Billed as "Three More Days of Peace, Love + Music," Woodstock '94 took all the iconic hippie mythology of the original 1969 festival in upstate New York and wrapped it up in the cynical cultural vibes of Generation X, where commerce overtakes culture as the driving force behind things like, well, gigantic music festivals.

More than 350,000 people descended upon upstate New York over the weekend of Aug. 12-14, 1994, to catch a bill of more than 70 acts, with artists who played the original Woodstock like Joe Cocker, the Band, Santana and Crosby, Stills, and Nash returning to perform alongside contemporary biggies like Red Hot Chili Peppers, Metallica, Porno for Pyros and more.

Woodstock '94 certainly had no shortage of memorable moments -- Green Day starting a mud fight with fans, Nine Inch Nails caking themselves in mud before going onstage, Primus getting pelted by mud during their performance of 'My Name Is Mud.' (Did we mention monsoon-like heavy rains turned the entire 840-acre farm into one large mud pit by day two?) But few sets came anywhere close to the unforgettably bizarre one turned in by Blind Melon and their singer Shannon Hoon in the early afternoon of the second day.

Blind Melon were at the height of their powers in '94, having scored a massive crossover hit with 'No Rain' the year before, propelling their self-titled debut album into the Top 20 of the Billboard chart. The video for 'No Rain' and its "Bee Girl" become unavoidable on MTV, and was followed up by high-profile tours with Neil Young, Guns N' Roses and the Rolling Stones. But Shannon Hoon had been fighting ongoing demons at the time, and rumor has it he left drug rehab just before the band's Woodstock performance, casting doubt over the likelihood of their appearance at the festival until the last possible minute.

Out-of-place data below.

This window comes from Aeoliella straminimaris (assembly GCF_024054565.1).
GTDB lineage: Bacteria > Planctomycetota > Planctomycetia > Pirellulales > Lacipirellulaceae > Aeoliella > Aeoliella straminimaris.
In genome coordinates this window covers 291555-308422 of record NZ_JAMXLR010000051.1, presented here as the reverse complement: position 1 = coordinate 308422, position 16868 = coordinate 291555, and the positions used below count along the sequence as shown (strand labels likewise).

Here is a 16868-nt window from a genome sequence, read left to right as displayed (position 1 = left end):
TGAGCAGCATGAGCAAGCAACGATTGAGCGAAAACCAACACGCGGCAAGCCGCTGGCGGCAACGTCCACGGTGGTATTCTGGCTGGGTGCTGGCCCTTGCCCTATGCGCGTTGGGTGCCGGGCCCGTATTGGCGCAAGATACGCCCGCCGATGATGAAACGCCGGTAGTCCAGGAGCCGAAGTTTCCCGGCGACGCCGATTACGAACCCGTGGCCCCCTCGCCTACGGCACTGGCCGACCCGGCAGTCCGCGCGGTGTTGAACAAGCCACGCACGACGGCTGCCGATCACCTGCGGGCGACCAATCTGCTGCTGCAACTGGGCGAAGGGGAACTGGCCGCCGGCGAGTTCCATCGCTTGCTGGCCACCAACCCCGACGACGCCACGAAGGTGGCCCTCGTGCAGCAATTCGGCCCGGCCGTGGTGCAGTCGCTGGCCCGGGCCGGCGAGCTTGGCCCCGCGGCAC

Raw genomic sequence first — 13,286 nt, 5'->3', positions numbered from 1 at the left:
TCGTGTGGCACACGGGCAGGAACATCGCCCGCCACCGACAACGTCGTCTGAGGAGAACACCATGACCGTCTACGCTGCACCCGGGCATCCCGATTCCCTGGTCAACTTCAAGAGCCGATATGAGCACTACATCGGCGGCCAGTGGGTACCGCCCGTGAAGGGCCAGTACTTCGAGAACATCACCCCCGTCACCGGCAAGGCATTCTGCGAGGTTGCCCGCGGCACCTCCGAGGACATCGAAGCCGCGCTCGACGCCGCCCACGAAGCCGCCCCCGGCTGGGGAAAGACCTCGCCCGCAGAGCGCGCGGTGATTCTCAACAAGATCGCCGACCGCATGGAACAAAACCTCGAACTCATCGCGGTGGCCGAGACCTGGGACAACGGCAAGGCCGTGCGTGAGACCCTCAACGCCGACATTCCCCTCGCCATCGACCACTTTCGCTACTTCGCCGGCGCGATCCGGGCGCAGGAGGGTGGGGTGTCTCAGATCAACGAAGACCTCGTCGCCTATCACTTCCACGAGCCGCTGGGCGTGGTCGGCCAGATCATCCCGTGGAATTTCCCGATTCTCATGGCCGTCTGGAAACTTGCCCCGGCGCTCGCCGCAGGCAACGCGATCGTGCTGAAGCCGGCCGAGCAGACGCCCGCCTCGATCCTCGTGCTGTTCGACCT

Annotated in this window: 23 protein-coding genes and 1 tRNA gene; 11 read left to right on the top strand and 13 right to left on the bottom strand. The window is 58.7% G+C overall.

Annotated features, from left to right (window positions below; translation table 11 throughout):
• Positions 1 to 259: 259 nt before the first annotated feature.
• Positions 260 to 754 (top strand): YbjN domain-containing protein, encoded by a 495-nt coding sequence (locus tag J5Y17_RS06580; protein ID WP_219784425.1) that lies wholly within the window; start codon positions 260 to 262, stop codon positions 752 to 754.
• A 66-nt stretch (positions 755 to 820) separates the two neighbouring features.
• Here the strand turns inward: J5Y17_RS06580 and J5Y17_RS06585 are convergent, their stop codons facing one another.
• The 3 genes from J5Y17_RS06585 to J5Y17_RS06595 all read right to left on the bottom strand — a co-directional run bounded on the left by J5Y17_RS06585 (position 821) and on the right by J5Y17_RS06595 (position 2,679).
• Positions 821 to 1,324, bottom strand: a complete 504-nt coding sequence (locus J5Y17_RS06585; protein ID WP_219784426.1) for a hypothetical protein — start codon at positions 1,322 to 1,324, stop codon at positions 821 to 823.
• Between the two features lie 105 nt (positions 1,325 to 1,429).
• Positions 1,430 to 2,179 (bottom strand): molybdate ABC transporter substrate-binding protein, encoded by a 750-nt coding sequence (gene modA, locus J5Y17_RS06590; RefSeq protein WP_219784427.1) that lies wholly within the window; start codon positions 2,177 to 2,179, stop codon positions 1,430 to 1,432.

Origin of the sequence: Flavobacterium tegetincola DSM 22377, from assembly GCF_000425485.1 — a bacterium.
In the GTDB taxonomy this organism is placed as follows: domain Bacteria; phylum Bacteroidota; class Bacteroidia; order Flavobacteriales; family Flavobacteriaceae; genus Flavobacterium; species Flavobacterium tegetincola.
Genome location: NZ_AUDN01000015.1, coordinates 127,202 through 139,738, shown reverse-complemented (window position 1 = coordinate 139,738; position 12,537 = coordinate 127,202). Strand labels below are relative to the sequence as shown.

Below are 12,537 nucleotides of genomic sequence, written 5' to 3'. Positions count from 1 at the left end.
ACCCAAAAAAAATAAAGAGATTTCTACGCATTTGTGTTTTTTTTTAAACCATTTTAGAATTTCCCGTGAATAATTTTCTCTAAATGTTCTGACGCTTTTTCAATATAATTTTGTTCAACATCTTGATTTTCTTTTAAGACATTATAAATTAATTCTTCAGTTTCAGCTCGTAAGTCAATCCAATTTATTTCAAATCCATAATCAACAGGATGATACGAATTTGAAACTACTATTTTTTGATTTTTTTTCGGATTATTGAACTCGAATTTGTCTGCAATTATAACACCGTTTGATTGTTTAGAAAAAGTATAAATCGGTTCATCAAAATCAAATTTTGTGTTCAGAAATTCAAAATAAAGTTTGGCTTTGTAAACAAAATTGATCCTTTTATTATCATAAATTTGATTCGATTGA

Rumor also has it that Hoon had ingested LSD before hitting the stage at Woodstock, which may help explain his strange appearance and actions during their set. Wearing a long, flowing white dress he borrowed from his girlfriend, with his hair pulled back in colorful barrettes and some mascara smudged around his eyes, Hoon spouted nonsensical stories between songs, had trouble staying in key at points (even when singing 'No Rain' in the above video) and even conducted a now-infamous backstage interview (watch below) that left little doubt about his inebriated state.

The original Woodstock was documented after the fact by the legendary 'Woodstock' movie, but this time around the revolution was televised, with millions of fans who couldn't make it to Saugerties, N.Y., in 1994 tuning in at home -- not via MTV, but by purchasing pay-per-view rights that started at $34.95 per day and included a $49.95 three-day package.

A bit pricey, sure, but when compared to the $4 bottled water, $11 pizzas and $130 face value for tickets per day, the PPV deal seemed pretty reasonable -- especially considering that the colorful Blind Melon set was one of the band's last. A little more than a year later, Hoon would be found dead on the band's tour bus in New Orleans, another rock star the victim of a drug overdose well before his time.

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